Sen. Susan Collins (R-ME) was promised two Obamacare stabilization bills by the end of the year to secure her vote on the GOP tax bill. Now, on the same day Republicans send that bill to the White House, it looks like she’ll get neither — for now.
It all comes down to an intraparty struggle among Republicans over how to keep the federal government open. Republicans have spent the past months focusing on their tax bill, leaving an unruly and growing list of unfinished business by the wayside. Now they have until midnight on Friday to reach a spending agreement with Democrats to keep the government from shutting down. No one can say with certainty what that plan is.
Collins had assurances from Senate Majority Leader Mitch McConnell and President Donald Trump that Congress would pass two Obamacare stabilization bills by the end of the year in exchange for her vote on GOP tax bill. The conventional wisdom was that these bills, among other priorities like disaster relief funding, and funding for the lapsed Children’s Health Insurance Program, would be attached to the must-pass spending agreement at the end of the year.
But the idea was met with fierce pushback from House Republicans, many of whom felt it was not the Senate’s place to make promises for the House about Obamacare subsidies.
“Look, the principle that our body the House, which is closer to the people, owes Collins a vote — no, we didn’t agree to that vote,” Rep. Dave Brat (R-VA), a member of the conservative House Freedom Caucus, said. “When one person has leverage over the House, the Senate, and the American people, something is wrong with your Democratic system.”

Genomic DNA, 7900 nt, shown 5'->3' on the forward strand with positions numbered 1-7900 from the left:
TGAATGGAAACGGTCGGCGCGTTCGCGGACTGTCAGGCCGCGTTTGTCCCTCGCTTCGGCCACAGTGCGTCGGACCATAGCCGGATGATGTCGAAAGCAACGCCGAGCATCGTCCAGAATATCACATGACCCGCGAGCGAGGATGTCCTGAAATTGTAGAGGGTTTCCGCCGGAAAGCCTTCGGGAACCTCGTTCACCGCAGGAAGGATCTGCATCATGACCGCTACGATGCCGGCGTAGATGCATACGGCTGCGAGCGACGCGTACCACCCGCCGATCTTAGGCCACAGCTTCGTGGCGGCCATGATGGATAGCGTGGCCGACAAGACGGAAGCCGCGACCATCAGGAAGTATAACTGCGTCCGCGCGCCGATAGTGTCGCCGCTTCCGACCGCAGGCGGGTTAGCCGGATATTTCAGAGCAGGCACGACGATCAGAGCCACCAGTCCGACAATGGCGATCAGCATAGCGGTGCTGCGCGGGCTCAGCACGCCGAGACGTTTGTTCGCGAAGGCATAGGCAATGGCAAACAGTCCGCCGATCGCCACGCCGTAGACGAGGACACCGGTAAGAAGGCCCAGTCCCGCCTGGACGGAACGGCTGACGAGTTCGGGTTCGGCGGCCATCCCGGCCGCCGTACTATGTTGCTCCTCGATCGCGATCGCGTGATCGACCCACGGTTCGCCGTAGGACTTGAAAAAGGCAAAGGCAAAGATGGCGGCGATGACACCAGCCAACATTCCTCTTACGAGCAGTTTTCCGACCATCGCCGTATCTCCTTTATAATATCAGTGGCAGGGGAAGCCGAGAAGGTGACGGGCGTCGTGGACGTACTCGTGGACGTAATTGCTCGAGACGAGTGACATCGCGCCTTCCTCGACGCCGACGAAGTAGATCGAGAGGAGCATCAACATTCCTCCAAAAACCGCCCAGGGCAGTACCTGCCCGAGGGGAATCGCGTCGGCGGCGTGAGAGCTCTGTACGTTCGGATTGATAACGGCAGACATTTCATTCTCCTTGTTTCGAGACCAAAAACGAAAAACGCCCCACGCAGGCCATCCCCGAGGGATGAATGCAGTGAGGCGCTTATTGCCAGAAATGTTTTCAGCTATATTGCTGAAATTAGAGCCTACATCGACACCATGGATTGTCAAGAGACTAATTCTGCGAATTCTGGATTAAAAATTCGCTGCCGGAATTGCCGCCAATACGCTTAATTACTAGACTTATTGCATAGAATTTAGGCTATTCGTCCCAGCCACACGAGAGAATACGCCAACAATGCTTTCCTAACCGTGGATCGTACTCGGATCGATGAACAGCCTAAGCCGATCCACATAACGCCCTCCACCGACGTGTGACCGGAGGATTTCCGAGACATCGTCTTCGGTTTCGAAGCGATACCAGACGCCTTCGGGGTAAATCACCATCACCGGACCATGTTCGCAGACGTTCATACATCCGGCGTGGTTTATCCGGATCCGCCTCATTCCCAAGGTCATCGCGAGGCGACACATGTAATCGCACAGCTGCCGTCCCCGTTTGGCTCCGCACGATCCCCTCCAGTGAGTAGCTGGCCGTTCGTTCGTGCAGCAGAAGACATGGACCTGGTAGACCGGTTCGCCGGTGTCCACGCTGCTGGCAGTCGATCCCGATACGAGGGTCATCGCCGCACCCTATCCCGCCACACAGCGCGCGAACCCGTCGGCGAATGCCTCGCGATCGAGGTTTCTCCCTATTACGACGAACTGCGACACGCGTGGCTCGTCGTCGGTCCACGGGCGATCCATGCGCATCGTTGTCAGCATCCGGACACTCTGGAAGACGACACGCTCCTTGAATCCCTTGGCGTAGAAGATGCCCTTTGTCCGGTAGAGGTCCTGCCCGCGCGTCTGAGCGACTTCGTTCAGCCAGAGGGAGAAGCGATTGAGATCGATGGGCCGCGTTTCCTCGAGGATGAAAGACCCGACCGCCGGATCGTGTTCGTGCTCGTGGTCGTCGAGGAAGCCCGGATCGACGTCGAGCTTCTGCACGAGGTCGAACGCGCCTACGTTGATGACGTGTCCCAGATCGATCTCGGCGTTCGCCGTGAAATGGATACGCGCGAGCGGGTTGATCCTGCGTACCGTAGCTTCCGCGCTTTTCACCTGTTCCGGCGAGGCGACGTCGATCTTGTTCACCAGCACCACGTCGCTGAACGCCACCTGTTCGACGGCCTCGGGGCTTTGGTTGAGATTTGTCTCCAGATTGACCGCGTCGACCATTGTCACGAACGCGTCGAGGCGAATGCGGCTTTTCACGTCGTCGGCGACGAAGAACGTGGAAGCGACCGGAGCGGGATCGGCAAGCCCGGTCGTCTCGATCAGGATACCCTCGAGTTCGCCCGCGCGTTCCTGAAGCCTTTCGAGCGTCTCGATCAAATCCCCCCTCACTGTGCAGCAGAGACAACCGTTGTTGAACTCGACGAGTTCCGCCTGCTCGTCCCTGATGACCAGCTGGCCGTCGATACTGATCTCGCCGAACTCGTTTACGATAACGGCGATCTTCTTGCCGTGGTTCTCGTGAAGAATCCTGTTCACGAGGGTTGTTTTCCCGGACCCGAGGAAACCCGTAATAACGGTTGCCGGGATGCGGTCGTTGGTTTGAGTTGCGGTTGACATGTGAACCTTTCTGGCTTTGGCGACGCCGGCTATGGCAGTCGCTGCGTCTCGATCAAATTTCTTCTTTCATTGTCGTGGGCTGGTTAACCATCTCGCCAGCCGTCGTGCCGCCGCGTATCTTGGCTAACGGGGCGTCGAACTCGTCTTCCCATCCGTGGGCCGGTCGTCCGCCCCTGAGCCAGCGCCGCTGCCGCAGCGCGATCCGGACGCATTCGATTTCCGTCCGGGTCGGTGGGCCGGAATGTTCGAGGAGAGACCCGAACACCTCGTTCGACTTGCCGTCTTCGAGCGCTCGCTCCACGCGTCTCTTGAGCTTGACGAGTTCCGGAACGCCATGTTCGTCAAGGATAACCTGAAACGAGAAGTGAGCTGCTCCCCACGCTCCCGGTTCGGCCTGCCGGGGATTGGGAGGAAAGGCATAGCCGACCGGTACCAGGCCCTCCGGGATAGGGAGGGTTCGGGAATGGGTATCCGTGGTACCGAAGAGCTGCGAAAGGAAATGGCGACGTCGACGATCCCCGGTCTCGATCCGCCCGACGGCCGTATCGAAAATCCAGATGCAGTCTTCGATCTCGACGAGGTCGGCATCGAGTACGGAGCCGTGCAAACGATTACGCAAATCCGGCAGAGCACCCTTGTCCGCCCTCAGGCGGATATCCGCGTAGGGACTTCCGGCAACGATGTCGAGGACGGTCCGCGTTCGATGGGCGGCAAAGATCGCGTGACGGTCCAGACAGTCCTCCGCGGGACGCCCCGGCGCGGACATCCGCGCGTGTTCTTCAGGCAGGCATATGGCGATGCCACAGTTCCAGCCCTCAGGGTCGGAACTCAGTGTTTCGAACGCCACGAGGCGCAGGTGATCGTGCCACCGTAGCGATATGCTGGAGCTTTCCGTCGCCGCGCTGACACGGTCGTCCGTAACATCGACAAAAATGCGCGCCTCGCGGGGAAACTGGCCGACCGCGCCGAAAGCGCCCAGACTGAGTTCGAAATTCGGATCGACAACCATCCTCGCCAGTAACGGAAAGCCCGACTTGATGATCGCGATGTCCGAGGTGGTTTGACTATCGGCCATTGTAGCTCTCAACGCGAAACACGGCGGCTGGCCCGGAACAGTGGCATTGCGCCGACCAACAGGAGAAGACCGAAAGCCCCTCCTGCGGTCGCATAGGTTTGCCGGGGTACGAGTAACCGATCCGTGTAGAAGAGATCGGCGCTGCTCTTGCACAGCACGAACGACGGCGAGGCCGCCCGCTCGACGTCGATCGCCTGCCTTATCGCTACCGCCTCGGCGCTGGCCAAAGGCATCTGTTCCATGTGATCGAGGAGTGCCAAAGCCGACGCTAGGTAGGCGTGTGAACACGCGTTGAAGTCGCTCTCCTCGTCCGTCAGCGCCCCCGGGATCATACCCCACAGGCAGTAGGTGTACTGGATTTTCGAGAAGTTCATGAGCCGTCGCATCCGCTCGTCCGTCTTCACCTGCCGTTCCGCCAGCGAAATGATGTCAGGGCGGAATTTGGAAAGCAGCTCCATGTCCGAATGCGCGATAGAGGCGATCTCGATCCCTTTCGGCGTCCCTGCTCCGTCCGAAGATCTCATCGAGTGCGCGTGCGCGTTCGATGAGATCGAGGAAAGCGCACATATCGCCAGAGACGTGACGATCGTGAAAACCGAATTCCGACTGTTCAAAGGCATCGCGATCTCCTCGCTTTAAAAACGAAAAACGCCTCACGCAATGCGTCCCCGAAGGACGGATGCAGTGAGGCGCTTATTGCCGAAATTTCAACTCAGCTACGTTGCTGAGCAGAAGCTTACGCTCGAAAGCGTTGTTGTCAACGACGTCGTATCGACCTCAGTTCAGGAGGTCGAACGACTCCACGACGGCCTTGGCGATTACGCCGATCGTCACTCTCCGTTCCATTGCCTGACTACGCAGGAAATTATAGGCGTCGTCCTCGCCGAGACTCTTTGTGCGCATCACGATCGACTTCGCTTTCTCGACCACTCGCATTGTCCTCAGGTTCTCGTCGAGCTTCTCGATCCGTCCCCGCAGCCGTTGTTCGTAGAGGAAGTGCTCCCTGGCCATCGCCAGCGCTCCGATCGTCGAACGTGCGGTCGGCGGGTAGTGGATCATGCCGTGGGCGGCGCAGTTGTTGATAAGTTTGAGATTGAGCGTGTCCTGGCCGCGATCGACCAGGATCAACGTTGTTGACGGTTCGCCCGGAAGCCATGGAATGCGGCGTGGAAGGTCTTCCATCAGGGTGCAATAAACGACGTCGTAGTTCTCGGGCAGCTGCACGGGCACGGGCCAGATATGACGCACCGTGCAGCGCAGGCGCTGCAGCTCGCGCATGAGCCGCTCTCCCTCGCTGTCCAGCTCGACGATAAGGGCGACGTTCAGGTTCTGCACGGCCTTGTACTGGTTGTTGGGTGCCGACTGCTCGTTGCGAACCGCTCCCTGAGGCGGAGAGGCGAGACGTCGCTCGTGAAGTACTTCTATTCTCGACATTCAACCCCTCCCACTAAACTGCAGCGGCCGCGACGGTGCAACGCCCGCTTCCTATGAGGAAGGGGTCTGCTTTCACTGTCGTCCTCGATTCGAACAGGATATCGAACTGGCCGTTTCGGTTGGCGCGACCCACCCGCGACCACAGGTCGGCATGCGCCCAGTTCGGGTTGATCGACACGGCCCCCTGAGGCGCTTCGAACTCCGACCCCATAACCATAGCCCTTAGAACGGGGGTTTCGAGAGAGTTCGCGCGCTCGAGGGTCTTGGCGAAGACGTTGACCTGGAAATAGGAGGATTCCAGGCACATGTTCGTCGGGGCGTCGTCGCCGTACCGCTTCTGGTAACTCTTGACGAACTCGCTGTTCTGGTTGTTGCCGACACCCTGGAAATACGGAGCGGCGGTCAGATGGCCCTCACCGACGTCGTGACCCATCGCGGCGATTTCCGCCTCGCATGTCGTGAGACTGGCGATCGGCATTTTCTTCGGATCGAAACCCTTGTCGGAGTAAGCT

Now Collins has folded.
“We have asked Sen. McConnell not to offer this week our legislation which independent analysts Avalere and Oliver-Wyman say would reduce premiums by about 20 percent for the 9 million Americans who have no government subsidies to help them buy insurance in the individual market,” Collins said in a joint statement with Sen. Lamar Alexander (R-TN) who co-sponsored one of the bills. Instead, they said, the bills would be brought up next year.
The reversal might give Republicans some peace of mind for now, but it only escalates negotiations down the road, as Congress attempts to punt legislative priorities into the new year.
House Republicans had no “appetite” for passing an Obamacare stabilization package
Collins said on Wednesday that Congress would wait until next year to fund the Affordable Care Act’s cost-sharing reduction subsidies, payments the federal government sends to insurance companies to subsidize copayments and deductibles for low-income enrollees, and a reinsurance program, which would help offset costly insurance premiums.
The decision came after it became clear there’s no “appetite” among House Republicans to pass either Obamacare stabilization bill, said Rep. Tom Cole (R-OK), who holds a highly coveted seat on the House Appropriations Committee.
Cole’s frustration indicates the delay is not just pushback from the conservative fringes, who have long decried propping up Obamacare. Cole is close to leadership and has accepted plenty of less than favorable spending deals in his career.